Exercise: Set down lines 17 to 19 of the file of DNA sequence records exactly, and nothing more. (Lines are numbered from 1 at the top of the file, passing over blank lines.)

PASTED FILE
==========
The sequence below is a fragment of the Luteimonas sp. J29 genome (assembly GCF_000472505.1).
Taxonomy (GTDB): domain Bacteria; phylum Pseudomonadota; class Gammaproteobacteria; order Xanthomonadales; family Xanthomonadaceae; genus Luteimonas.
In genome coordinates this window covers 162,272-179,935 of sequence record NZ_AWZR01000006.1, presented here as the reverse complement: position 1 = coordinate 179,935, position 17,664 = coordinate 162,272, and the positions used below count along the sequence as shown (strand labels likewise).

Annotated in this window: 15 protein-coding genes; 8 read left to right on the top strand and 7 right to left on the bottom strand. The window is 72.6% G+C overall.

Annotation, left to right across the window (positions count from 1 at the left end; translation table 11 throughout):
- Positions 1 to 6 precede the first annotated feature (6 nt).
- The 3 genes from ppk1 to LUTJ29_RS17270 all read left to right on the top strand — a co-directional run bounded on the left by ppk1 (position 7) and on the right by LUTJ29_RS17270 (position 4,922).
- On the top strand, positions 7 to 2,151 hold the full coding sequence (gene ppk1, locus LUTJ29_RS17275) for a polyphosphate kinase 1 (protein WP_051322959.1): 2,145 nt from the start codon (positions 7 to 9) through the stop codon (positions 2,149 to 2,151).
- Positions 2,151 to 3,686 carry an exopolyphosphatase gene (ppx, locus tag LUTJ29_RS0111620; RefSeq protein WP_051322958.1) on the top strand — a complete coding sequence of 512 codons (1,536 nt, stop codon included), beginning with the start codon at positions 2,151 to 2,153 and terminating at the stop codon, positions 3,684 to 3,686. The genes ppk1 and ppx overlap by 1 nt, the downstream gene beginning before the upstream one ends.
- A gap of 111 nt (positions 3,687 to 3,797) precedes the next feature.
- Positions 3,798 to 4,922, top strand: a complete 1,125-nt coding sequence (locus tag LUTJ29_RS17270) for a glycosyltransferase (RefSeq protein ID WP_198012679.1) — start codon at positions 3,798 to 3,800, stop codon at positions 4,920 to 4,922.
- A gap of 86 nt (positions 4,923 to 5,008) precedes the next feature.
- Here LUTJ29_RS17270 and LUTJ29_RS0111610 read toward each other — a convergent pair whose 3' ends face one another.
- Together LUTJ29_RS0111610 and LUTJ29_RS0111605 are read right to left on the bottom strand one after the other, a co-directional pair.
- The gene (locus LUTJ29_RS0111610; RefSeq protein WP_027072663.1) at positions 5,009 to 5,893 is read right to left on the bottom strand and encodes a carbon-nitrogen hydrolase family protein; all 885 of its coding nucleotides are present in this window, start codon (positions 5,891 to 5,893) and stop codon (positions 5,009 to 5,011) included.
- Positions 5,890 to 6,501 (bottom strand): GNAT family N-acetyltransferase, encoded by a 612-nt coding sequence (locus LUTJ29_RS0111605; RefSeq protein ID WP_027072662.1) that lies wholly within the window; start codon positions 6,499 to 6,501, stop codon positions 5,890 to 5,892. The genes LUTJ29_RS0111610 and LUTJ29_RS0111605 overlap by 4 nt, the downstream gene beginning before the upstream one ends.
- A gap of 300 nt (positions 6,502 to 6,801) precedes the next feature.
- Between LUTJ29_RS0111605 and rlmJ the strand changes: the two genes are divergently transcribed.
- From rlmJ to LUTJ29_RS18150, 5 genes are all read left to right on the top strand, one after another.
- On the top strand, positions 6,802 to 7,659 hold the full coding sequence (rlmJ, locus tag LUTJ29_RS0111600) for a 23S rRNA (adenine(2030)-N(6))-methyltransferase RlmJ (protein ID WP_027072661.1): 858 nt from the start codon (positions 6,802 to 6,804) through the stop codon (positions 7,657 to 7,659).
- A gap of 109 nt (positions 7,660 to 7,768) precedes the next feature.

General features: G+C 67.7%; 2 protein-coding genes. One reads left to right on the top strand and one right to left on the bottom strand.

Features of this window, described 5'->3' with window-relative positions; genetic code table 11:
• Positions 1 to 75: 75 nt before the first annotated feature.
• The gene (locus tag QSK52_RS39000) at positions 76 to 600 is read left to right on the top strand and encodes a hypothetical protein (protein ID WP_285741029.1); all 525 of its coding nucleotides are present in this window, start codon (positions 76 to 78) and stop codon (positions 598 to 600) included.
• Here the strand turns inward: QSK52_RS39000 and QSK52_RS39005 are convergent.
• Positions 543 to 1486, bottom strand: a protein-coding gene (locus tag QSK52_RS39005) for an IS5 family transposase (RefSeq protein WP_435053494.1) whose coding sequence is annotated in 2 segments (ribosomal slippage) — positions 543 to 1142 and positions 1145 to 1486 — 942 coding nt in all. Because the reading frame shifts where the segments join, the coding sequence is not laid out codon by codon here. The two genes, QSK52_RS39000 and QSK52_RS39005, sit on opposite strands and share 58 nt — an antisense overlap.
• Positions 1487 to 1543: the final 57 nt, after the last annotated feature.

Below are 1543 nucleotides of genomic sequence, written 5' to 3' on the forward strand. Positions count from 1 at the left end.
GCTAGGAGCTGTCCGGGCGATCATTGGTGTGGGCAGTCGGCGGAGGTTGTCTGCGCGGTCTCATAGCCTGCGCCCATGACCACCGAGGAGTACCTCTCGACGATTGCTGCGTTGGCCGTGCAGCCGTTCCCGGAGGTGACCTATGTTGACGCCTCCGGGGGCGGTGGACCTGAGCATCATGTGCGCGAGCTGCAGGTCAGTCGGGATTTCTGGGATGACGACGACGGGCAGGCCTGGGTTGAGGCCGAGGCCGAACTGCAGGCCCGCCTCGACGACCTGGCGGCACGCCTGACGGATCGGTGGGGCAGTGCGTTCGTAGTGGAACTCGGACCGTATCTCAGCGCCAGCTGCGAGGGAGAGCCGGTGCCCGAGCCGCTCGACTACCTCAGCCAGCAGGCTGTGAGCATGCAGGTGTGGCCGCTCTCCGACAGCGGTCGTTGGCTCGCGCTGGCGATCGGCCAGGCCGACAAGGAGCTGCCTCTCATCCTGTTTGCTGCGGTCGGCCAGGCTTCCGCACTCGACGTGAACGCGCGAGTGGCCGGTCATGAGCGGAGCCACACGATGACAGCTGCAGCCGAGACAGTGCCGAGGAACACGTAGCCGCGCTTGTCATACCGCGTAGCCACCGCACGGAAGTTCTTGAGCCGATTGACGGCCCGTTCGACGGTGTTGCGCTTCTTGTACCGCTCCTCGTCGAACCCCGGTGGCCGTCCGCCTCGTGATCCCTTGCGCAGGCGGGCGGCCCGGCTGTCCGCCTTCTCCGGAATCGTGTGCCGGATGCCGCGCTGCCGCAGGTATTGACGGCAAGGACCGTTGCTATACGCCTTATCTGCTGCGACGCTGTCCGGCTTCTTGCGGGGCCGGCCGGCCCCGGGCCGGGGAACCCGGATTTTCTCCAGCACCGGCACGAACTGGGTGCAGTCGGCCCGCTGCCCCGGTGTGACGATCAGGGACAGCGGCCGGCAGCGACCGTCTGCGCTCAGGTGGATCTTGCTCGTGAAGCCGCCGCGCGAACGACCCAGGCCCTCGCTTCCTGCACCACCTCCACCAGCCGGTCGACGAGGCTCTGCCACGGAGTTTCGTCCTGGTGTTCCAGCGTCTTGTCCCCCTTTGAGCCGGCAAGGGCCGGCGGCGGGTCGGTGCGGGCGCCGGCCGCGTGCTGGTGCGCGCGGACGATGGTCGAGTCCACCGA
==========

- A gap of 300 nt (positions 6,502 to 6,801) precedes the next feature.
- Between LUTJ29_RS0111605 and rlmJ the strand changes: the two genes are divergently transcribed.
- From rlmJ to LUTJ29_RS18150, 5 genes are all read left to right on the top strand, one after another.